Last week I was pleased to be invited to the Whitfield Area Community Group Foodshare.
Food donated by individuals and shops is collected and a shopping bag or two filled with food for which participants in the scheme pay £1 a week.
Unlike a food bank, which distributes emergency food parcels, food shares provide longer-term support for those who need it. It’s a social event with tea and biscuits and the chance for a chat.
The support is obviously much welcomed by the queue at the door before they open. I was saddened to hear of the reasons why people need the foodshare. They are often struggling with poor health, low wages, cuts to benefits, expensive debts or high housing costs, and sometimes several problems at once.
Foodshares have sprung up across High Peak and I thank all of the many volunteers who help out, often giving advice and support, or delivering parcels to people who are housebound.
But it’s worrying that in the sixth richest country in the world there are so many people in need of support just to get enough to eat.
I see people in my surgery who are struggling to afford enough to eat, mostly due to benefit cuts and the low level of Universal Credit. The Trussell Trust distributed 658,000 emergency food parcels across the UK in the six months to September – a rise of 13%.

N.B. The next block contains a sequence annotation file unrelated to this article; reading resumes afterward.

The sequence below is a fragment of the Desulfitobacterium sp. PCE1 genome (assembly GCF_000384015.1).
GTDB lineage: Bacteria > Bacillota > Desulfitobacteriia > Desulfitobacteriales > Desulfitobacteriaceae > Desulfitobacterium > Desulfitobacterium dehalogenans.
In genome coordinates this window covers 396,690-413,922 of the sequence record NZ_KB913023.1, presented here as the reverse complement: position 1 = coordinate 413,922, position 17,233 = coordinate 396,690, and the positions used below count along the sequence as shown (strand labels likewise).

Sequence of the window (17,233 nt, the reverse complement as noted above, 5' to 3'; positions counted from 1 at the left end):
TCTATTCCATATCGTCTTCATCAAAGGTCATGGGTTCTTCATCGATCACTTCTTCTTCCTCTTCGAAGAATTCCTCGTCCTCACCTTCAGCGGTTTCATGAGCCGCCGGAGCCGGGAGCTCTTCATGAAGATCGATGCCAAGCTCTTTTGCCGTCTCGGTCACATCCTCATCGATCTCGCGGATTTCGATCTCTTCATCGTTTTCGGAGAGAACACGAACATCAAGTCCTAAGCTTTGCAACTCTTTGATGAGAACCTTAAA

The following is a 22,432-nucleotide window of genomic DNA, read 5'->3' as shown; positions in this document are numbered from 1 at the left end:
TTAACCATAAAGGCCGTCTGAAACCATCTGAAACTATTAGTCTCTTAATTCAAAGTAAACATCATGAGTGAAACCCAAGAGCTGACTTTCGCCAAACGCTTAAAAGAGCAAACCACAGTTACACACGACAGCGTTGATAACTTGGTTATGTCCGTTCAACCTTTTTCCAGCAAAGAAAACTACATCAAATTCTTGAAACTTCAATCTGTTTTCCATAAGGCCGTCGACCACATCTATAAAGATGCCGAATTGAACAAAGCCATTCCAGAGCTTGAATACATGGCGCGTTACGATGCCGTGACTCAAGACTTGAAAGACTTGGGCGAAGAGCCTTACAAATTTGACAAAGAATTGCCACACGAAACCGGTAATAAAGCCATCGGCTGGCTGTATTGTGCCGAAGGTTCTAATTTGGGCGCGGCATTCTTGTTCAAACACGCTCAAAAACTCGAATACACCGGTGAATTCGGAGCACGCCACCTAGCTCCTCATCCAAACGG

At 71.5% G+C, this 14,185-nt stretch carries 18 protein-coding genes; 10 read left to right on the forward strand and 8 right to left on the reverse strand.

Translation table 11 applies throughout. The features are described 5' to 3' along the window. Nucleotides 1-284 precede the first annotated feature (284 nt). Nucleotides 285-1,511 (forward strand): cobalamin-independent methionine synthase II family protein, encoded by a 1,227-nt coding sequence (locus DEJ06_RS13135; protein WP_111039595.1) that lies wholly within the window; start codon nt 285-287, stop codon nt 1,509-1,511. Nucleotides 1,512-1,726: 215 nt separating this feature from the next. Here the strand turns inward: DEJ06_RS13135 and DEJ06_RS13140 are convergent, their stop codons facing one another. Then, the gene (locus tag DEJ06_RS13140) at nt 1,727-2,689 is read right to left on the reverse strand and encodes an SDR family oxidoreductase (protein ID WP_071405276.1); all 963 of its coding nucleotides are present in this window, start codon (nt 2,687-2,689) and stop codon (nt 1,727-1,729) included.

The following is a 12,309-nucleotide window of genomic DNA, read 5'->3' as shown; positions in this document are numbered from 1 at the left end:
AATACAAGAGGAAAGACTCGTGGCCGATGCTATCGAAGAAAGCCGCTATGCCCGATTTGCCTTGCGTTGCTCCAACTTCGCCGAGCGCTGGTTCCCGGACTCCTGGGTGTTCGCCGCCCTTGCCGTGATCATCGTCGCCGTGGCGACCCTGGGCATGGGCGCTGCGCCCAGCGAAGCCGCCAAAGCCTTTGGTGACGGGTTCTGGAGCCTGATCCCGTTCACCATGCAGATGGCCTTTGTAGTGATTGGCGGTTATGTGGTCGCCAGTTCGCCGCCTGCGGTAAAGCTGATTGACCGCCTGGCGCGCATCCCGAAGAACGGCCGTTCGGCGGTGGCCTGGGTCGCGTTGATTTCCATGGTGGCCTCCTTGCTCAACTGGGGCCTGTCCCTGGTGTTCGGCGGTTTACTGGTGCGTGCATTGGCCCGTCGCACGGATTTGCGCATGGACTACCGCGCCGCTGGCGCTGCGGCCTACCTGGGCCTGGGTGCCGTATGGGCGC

With the Budget due to be held next month, campaigners are stepping up their work to persuade the Chancellor to increase spending in different areas. I believe benefit income needs to rise for people who are unable to afford enough to eat.
Welfare was targeted for £12bn of cuts in 2015. Two major causes of poverty are the 4-year freeze on benefits at a time when costs for people on low incomes are increasing faster than inflation, and the minimum 5-week wait for a Universal Credit payment.
Next Tuesday Parliament will hold two ‘Estimates Day Debates’ – special debates in the run-up to the Budget, focussed on a particular department’s spending needs.
MPs have to bid for these debates in a “Dragon’s Den” style pitch to the Debates Committee. I organised around 50 MPs of all parties to support the application and made my ‘pitch’ this week.
I’m pleased it was successful and I hope next week’s debate gives Parliament the chance to discuss the problems that are leading to more food bank use and offer some constructive ideas to the government.
I applaud the excellent work of our foodshare projects and food banks in High Peak. But I’d prefer there was less need for them, and I’ll be arguing that in next week’s debate.